If you have ever wondered about a Spanish-sounding cowboy or Western word, it might be in this book. Smead has 763 entries in this small A-Z dictionary with entries of varying length. The book starts out with an introduction, then Smead informs the reader how to use this book. The Spanish words are defined in English and an etymology is given for each word. Most of the words originate from Latin; many others are from Arabic, which makes sense since Spanish is a Romance language and the Arabs (specifically the Moors) ruled Spain for many years.
The entries give dates for the word’s first appearance in print in English. There are cross references and see-also references to guide the reader, and black-and-white illustrations by Ronald Kil that add a pictorial description to some of the words.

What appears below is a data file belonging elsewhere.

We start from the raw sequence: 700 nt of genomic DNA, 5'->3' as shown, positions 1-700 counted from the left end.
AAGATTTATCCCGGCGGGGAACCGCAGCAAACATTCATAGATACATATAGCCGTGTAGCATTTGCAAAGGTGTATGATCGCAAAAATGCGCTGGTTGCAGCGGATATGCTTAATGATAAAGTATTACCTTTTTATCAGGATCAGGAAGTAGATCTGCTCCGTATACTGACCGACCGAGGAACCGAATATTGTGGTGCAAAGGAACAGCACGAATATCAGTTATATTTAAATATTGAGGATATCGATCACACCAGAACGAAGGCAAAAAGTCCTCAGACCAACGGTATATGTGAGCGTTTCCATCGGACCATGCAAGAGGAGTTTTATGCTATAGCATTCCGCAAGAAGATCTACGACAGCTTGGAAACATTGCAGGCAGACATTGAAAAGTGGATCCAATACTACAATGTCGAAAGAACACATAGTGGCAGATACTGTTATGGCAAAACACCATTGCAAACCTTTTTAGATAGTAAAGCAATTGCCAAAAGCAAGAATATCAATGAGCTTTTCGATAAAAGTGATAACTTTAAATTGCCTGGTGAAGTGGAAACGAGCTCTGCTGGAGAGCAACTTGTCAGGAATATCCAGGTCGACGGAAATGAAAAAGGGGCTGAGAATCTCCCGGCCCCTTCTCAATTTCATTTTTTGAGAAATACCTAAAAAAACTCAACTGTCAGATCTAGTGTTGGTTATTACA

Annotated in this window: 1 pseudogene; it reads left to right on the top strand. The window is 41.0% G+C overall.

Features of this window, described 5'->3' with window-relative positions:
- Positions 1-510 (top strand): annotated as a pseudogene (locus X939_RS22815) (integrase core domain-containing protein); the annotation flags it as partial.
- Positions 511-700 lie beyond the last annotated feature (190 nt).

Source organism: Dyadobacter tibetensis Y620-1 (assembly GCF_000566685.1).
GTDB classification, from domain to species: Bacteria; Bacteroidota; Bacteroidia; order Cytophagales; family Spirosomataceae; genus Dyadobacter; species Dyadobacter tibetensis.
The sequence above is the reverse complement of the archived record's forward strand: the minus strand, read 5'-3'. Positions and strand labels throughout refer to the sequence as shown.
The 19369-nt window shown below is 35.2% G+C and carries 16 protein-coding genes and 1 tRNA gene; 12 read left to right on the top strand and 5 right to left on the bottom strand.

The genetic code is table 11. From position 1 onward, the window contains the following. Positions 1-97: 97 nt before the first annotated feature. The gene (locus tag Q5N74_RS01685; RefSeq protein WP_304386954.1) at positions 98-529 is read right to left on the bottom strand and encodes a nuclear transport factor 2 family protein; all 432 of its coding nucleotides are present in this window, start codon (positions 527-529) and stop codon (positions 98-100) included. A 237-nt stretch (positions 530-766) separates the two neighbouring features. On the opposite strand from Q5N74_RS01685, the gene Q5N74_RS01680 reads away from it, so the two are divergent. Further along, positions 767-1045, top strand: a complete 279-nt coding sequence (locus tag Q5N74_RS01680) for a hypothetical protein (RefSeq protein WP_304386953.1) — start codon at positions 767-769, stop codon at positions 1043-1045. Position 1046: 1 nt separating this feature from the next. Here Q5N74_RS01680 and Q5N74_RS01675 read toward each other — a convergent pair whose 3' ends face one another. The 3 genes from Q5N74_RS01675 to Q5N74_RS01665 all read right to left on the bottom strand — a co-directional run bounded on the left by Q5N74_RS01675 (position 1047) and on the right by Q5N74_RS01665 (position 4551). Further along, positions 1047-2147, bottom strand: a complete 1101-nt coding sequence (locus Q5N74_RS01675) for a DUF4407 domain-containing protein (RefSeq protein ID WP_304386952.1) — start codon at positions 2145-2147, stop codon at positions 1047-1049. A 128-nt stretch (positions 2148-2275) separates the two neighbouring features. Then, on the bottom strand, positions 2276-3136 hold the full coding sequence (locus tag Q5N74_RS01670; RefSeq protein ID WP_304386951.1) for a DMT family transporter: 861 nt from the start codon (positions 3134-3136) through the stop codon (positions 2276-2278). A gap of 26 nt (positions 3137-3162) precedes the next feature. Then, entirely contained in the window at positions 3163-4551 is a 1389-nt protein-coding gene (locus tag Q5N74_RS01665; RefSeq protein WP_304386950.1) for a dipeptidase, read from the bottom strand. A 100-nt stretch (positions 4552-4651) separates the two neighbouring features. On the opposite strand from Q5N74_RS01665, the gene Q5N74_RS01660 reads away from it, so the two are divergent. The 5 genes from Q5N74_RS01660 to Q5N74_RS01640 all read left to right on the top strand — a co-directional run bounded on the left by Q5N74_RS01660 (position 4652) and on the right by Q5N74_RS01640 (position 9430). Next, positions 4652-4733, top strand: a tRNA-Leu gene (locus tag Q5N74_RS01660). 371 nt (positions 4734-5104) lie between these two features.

Robert N. Smead is an associate professor of Linguistics in the Department of Spanish and Portuguese at Brigham Young University. His previous published book was in 1988, entitled Semantico-Syntactic and Sociolinguistic Analysis of Factive Complements with Regard to Mood among Adult Mexican-American Speakers of Spanish, and he has written some articles. Ronald Kil, the illustrator, is a New Mexico cowboy and artist. He has illustrated four children’s books - Teddy’s Cattle Drive (2005), Friday the Arapaho Boy (2004), Jose’s Buffalo Hunt (2003) and Millie Cooper’s Ride (2002).
Anyone interested in the history of cowboys or the West will enjoy this book. It will also expand the reader’s knowledge of some terms used by cowboys over time as well as the influence that Spanish has had on the American West. This book is recommended for any collection of books on the American West.